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Why curiosity is the key to life

Sep 6, 2014 by

Michael Rosen, the poet, broadcaster and former children’s laureate, has written a book on how to educate kids at home. As you might imagine, this has nothing to do with anything as dry and fusty as maths papers or lists of spelling and everything to do with the mess of ordinary life – the kitchen, the bathroom, the bottom of the garden.

It’s about trapping and scrutinising nits and listening to the pulse in your ear; it’s about telling stories and collecting old stones, messing about with the wires in old plugs and recounting Greek myths. His advice is inspiring and entertaining and thrilling and, at the same time (I felt I had to tell him), possibly apt to make the average, shall we say lazier, parent feel like a bit of a failure …

“Oh God. Oh no. Oh, don’t feel that,” Rosen says. “Oh no. Oh no. You’re not supposed to do all of it all of the time. Just some of it. Sometimes.” He cracks his hand against his forehead. “I don’t want anyone to feel guilty. Remember I’ve been doing this for …” he widens his mouth in an exaggeration of a wince. “Almost 40 years.”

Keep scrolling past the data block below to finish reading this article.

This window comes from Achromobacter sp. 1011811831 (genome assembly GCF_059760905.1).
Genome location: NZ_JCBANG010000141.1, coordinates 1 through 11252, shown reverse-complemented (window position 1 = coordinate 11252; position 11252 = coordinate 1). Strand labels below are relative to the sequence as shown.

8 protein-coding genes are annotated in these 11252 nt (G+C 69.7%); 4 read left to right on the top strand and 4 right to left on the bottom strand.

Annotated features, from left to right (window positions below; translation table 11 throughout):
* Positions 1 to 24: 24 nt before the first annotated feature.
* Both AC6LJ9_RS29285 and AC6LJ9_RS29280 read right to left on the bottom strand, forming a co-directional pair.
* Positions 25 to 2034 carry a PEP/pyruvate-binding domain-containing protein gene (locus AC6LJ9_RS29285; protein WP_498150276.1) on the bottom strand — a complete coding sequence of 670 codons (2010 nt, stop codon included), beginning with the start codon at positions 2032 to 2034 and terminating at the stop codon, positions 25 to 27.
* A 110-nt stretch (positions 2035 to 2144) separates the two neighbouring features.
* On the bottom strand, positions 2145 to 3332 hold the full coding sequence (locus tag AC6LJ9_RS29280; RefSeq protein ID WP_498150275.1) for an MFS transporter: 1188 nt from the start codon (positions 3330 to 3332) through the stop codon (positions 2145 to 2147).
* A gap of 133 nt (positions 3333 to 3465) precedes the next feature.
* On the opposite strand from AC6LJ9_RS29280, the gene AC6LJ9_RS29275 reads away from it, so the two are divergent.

He is sitting opposite me at home in north London, a big energetic cartoon of a man, his long legs and body folded into a black leather chair. At first appearance he is smarter and neater than he looks in pictures – nice jeans, cashmere jumper over a striped T-shirt, tamed grey hair. But when he moves or becomes animated (cross or upset or inspired, all of these within minutes), he seems physically to grow and unravel – morphing into a character by Roald Dahl (perhaps the BFG?), to whom he is often compared; or a sketch by Quentin Blake, who illustrates most of his books.

His eyes protrude, his hands become huge and gesticulating; the room suddenly seems too small. At the age of 68, he is the father of five children, plus two stepdaughters (across three marriages). His work has taken him into hundreds of schools, into meetings with teachers and publishers and ministers. But if he is qualified to talk about all this, it may be because he is so genuinely passionate, so enthusiastic, so in touch with what it is like to be a child.

via Michael Rosen: Why curiosity is the key to life | Life and style | The Guardian.

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